When de­sign­ing a web­site, one of your top pri­or­i­ties should be mak­ing sure that po­ten­tial cus­tomers can con­vert on it. This means en­sur­ing that your site is well-op­ti­mised for con­ver­sions and that it’s built around goals such as lead gen­er­a­tion or sales. Once you’ve iden­ti­fied your goals, make sure you’re fol­low­ing best prac­tices for cre­at­ing con­ver­sion-fo­cused web pages. Then it’s time to test them!

You can test your con­ver­sions by build­ing an A/B test into your web­site (or at least find­ing a tool that does, such as HubSpot). The ex­act na­ture of these tests de­pends on what kind of goal you have in mind but gen­er­ally speak­ing, an A/B test sim­ply com­pares two dif­fer­ent ver­sions of a page (e.g., dif­fer­ent colours, calls to ac­tion, copy) to de­ter­mine which per­forms bet­ter. These tests are easy and in­ex­pen­sive ways to find out what works best with your au­di­ence. There’s no bet­ter way to un­der­stand if what you’ve de­signed works than ac­tu­ally see­ing how peo­ple in­ter­act with it in real life!

10) Use SEO tools ef­fec­tively

A solid foun­da­tion of search en­gine op­ti­mi­sa­tion (SEO) knowl­edge is a must-have if you want your web­site de­sign ef­forts to pay off. Even if your de­sign is eye-catch­ing and aes­thet­i­cally pleas­ing, it’s not go­ing to do you any good un­less peo­ple find your site through Google and other search en­gines.

For best re­sults, learn how SEO tools can be in­te­grated into your web de­sign work­flow. When done cor­rectly, they will help in­crease your site’s rank­ing in search rank­ings. If done in­cor­rectly, how­ever, you run the risk of be­ing pe­nalised by these same search en­gines for im­ple­ment­ing black hat SEO tac­tics that aren’t al­lowed (and aren’t ef­fec­tive).

Bonus tip!

Finally, don’t for­get to check for er­rors and test your web­site af­ter you fin­ish build­ing it! Whatever plat­form you choose to build your site should have a built-in pre­view en­vi­ron­ment, or be able to limit ac­cess be­hind a pass­word-pro­tected wall.

Another set of eyes is al­ways a good idea; grab a trusted friend and get them to give your site a good proof­read be­fore go­ing live. The Internet is con­stantly evolv­ing; by check­ing your site on var­i­ous de­vices and browsers you can make sure that your web­site works cor­rectly in all cir­cum­stances (including mo­bile!)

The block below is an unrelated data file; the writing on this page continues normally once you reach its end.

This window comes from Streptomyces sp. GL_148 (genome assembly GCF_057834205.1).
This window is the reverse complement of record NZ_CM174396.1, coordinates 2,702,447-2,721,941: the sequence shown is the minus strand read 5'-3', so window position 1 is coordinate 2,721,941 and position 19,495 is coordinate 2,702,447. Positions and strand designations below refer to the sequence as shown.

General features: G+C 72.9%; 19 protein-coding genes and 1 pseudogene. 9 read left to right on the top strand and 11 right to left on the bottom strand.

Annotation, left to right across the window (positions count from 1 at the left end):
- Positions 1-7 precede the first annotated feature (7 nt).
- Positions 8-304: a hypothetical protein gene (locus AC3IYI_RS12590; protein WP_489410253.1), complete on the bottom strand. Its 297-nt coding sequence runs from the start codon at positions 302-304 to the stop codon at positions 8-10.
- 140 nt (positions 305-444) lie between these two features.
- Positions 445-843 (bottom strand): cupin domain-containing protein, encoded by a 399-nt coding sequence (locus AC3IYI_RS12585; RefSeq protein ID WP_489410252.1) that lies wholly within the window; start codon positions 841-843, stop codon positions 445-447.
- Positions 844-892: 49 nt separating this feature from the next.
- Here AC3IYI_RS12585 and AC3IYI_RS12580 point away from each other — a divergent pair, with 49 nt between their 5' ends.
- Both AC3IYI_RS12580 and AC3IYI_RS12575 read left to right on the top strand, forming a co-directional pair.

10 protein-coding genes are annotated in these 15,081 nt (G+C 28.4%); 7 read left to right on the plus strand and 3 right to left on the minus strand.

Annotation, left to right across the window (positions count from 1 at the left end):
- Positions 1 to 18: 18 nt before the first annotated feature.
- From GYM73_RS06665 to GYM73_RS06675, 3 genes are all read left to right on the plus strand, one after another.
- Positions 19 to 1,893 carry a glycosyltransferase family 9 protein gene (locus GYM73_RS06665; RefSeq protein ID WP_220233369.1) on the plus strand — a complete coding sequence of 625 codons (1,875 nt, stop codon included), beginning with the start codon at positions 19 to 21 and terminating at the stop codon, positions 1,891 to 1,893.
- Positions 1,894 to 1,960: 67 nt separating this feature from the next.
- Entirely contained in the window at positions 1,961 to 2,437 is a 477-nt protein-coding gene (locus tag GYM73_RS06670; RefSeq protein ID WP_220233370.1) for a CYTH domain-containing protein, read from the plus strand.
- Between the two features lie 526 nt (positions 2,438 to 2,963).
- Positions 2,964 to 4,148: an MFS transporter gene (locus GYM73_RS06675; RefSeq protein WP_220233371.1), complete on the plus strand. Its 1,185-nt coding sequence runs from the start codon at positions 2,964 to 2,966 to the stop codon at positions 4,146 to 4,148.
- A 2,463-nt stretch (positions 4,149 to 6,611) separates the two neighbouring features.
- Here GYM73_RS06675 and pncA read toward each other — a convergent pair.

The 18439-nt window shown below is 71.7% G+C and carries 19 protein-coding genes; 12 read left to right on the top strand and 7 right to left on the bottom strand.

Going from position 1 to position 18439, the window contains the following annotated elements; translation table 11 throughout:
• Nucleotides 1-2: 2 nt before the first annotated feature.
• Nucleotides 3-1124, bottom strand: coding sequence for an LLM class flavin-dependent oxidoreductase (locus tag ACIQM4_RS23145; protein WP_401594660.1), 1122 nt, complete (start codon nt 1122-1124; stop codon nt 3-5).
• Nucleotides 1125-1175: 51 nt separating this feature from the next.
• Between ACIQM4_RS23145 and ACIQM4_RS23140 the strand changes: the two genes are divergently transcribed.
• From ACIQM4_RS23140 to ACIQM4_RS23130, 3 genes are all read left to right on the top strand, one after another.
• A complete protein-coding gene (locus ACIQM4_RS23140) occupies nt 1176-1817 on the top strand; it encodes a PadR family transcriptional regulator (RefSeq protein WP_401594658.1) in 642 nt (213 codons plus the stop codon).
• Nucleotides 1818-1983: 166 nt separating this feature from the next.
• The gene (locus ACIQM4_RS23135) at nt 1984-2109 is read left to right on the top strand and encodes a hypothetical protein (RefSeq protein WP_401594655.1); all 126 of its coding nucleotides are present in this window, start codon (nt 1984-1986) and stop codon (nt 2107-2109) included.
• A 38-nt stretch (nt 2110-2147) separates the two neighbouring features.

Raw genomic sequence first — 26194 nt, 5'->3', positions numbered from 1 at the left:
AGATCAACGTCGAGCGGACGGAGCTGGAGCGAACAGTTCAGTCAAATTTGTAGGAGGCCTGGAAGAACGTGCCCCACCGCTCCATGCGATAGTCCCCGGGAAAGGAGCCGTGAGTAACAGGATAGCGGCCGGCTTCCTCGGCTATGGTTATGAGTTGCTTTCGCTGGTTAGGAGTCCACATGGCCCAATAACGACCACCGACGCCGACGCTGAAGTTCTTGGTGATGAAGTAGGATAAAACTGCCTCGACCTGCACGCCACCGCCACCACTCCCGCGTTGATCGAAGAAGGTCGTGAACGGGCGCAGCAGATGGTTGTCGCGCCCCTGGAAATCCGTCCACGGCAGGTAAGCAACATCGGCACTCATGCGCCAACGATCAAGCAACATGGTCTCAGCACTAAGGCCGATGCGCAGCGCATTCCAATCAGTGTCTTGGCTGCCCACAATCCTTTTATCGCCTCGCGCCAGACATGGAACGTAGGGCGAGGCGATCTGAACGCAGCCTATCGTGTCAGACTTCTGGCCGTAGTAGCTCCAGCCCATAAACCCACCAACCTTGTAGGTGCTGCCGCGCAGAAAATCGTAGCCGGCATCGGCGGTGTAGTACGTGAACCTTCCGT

Of course, if you get an ex­ter­nal party to build your web­site for you, they should pro­vide you with User Acceptance Testing (UAT) prior to go-live.

If you want your busi­ness web­site to be suc­cess­ful, first and fore­most, it needs to be de­signed in a way that’s in­tu­itive for your user. Following the 10 tips ex­plained above will help you with this and all the other con­sid­er­a­tions that are needed when de­sign­ing your busi­ness web­site.

As stated be­fore, web­sites are an in­te­gral part of any mod­ern busi­ness strat­egy: they let po­ten­tial cus­tomers see what you do with­out dri­ving them off­site; they help po­ten­tial cus­tomers find in­for­ma­tion quickly; they open up mul­ti­ple op­por­tu­ni­ties for leads and sales… the list goes on.

The best part? If DIYing your web­site just is­n’t for you, our team of prod­uct de­sign­ers and de­vel­op­ers are here to help.

Book an oblig­a­tion-free web­site strat­egy ses­sion with us to­day - you won’t re­gret it.

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ABOUT THE AUTHOR

Alex Hudson

Digital all-rounder and hater of gluten